Debbie Stabenow Talks Innovation, Bipartisan Collaboration in Birmingham

The U.S. Senator spoke Monday morning as part of the Birmingham-Bloomfield Chamber's Government Forecast Breakfast.


Michigan is in a good place for growth and innovation. And in Washington, many legislators are ready to work across the aisle but are being blocked by radical members of the House.

That was the message from U.S. Sen. Debbie Stabenow (D-MI), who spoke at the Birmingham Bloomfield Chamber’s Government Forecast Breakfast in Birmingham on Monday morning.

Stabenow, a third-term Democrat who defended her seat against Republican challenger Pete Hoekstra in November, was first elected to the Senate in 2000.

As the chairwoman of the Senate Committee on Agriculture, Nutrition and Forestry, Stabenow said Michigan’s main strength going forward is in the things it makes: from the food the farmers grow, to the cars being designed and rolled out at manufacturing plants across the state.

“Our strength comes from making things and growing things,” Stabenow said to the crowded ballroom at The Community House.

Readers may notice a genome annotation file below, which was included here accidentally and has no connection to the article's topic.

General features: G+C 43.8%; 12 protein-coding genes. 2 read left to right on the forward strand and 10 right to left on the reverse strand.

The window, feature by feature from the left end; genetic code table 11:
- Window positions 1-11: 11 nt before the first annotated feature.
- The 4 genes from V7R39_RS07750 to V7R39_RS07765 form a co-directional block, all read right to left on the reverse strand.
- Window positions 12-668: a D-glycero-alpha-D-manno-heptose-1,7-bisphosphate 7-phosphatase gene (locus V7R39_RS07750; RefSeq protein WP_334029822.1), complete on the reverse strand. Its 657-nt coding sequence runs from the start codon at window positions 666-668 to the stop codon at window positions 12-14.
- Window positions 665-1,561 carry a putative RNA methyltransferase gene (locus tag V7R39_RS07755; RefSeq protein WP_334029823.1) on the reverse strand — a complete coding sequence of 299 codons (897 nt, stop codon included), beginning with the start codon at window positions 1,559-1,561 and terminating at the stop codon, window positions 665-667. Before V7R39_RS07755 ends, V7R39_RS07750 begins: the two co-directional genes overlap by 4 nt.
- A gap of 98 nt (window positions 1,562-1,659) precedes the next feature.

During her presentation, Stabenow spoke to an audience made up of a who’s-who in the Birmingham-Bloomfield area, including: State Rep. Mike McCready (R-Bloomfield Hills) and his predecessor in the State House Chuck Moss, Birmingham Superintendent Daniel Nerad, City Manager Bob Bruner and several members of Birmingham City Commission and Bloomfield Hills Schools Board of Education.

Michigan’s main objectives in the next few years, Stabenow said, should be to create incentives for innovation and manufacturing, continue to protect the state’s natural resources, and explore ways to bolster Michigan’s agricultural sector.

“(Agriculture) is a big deal for us,” Stabenow said. “We have more diversity of crops than anywhere except California.”

During a question-and-answer session, audience members asked Stabenow about the dysfunctional nature of Congress and whether the country’s elected representatives would be able to do anything to reduce the national deficit.

Stabenow said she knows plenty of lawmakers willing to step across the aisle to effect real change, but many efforts are being stymied by House Republicans whose goal, she said, “is to shut the government down.”

“Their goal is to create dysfunction, to make people distrust government,” Stabenow said.

As for reducing the national deficit, Stabenow said she’s willing to be smart about her agricultural initiatives, including consolidating programs and cutting down on waste. The only thing that will work in the long-term, however, is if lawmakers are willing to work together.

“We have to reduce the deficit, but we have to be smart about it so you don’t inhibit economic growth,” she said. “(If we work together), we might be able to get things done.”


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